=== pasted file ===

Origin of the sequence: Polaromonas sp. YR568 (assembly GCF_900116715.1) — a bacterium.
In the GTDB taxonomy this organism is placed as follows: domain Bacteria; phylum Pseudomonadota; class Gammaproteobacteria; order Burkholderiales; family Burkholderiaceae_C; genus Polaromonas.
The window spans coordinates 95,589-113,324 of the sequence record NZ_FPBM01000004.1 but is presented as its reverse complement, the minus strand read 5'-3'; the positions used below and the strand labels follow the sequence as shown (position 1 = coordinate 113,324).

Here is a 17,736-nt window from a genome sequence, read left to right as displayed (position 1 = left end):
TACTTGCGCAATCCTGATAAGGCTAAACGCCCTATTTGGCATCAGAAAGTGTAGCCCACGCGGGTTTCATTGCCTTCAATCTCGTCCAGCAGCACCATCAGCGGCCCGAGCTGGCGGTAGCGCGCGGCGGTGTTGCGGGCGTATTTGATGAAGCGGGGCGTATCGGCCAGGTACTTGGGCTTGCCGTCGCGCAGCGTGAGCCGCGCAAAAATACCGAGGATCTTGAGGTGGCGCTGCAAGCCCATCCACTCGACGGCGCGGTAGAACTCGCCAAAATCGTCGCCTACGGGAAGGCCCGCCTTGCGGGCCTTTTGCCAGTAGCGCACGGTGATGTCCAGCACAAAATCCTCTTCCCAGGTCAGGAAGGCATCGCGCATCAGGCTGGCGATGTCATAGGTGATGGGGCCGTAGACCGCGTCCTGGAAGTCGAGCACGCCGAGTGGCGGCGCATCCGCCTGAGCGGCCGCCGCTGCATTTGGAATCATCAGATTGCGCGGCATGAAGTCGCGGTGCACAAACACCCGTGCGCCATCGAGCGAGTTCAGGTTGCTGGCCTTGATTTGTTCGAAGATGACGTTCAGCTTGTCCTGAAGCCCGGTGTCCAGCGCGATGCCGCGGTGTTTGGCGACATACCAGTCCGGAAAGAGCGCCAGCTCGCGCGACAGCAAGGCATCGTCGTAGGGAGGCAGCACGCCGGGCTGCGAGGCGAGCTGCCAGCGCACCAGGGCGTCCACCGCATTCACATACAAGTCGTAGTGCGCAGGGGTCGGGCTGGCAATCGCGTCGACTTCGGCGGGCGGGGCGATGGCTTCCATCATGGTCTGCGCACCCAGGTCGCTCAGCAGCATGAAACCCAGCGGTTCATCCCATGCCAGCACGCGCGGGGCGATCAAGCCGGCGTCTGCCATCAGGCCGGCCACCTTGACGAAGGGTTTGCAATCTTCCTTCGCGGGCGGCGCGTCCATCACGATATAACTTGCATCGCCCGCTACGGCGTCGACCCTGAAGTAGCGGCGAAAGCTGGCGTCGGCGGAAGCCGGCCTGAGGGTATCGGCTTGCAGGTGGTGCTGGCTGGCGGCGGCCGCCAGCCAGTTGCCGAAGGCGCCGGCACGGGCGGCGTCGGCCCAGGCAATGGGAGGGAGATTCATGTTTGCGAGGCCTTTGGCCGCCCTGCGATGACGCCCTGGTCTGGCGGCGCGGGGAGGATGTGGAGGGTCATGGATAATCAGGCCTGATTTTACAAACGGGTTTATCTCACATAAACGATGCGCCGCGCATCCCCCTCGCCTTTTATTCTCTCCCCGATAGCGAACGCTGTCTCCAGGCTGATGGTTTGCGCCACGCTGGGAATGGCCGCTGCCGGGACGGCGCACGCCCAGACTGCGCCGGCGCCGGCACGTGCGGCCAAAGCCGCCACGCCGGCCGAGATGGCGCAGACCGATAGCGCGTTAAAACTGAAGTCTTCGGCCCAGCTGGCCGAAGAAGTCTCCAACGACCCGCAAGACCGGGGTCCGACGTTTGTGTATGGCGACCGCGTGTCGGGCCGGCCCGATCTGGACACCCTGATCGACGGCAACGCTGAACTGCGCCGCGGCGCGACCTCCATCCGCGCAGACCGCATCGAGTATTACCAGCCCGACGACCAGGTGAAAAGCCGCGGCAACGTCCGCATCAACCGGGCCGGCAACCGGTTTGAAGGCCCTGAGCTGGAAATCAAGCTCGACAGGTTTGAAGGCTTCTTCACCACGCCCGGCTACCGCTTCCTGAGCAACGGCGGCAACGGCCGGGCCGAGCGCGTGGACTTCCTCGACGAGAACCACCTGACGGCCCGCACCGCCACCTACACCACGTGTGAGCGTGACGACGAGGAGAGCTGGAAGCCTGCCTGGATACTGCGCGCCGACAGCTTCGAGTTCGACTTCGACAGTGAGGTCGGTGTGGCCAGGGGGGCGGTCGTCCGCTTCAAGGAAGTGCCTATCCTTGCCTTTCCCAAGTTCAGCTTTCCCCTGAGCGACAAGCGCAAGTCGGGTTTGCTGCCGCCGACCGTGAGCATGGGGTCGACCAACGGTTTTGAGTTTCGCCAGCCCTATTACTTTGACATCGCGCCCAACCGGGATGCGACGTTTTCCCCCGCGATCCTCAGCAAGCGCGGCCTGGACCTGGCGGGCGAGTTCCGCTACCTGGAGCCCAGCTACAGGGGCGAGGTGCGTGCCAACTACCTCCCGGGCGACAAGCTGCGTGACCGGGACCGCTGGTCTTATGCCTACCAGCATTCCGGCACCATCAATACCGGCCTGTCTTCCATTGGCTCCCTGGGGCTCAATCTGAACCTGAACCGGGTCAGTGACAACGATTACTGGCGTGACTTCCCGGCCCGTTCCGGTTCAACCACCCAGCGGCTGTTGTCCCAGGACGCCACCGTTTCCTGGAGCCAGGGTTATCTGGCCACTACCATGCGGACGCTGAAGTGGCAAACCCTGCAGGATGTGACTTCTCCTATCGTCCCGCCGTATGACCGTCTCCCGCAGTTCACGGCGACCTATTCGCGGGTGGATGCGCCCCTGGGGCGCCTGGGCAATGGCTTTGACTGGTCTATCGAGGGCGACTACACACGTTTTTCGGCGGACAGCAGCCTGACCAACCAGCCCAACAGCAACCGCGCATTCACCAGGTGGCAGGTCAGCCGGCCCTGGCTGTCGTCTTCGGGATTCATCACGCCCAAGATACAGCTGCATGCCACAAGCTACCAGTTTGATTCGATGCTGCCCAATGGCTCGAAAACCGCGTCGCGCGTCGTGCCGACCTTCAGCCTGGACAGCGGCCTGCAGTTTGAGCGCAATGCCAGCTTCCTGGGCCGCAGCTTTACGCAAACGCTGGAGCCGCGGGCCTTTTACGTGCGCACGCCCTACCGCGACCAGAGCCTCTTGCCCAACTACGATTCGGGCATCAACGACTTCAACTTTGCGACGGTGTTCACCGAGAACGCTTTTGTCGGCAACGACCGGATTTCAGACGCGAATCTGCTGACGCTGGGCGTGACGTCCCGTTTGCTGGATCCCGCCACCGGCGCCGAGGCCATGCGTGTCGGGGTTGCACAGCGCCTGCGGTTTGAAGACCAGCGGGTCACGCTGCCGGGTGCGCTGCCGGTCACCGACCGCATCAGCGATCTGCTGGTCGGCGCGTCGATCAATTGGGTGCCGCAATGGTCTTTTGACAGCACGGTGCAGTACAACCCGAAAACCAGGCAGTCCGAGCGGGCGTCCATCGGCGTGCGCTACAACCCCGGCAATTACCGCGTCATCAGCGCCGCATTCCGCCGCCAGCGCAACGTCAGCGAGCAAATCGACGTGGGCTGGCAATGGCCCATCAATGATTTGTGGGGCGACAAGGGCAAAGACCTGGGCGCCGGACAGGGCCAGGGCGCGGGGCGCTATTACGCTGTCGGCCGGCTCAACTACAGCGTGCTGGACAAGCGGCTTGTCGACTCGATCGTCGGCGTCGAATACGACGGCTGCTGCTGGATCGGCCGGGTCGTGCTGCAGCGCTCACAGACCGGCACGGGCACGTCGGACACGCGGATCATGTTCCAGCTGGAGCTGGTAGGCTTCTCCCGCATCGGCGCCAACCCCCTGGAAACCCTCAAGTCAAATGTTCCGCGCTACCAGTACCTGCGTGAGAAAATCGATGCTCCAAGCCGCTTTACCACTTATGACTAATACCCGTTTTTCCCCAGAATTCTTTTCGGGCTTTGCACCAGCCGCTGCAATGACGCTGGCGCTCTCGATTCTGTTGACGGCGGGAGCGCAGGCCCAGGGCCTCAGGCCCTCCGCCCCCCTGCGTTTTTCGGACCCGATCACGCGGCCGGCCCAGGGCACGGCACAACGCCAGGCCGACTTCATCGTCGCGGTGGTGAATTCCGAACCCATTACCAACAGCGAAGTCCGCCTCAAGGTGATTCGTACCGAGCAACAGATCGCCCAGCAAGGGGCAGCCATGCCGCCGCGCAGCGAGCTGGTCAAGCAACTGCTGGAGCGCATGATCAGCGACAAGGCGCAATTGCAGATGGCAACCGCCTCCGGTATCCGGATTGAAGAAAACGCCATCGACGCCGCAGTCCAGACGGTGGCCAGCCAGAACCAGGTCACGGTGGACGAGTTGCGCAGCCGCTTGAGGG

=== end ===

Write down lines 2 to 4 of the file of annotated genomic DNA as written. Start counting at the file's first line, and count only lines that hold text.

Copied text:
In the GTDB taxonomy this organism is placed as follows: domain Bacteria; phylum Pseudomonadota; class Gammaproteobacteria; order Burkholderiales; family Burkholderiaceae_C; genus Polaromonas.
The window spans coordinates 95,589-113,324 of the sequence record NZ_FPBM01000004.1 but is presented as its reverse complement, the minus strand read 5'-3'; the positions used below and the strand labels follow the sequence as shown (position 1 = coordinate 113,324).

Here is a 17,736-nt window from a genome sequence, read left to right as displayed (position 1 = left end):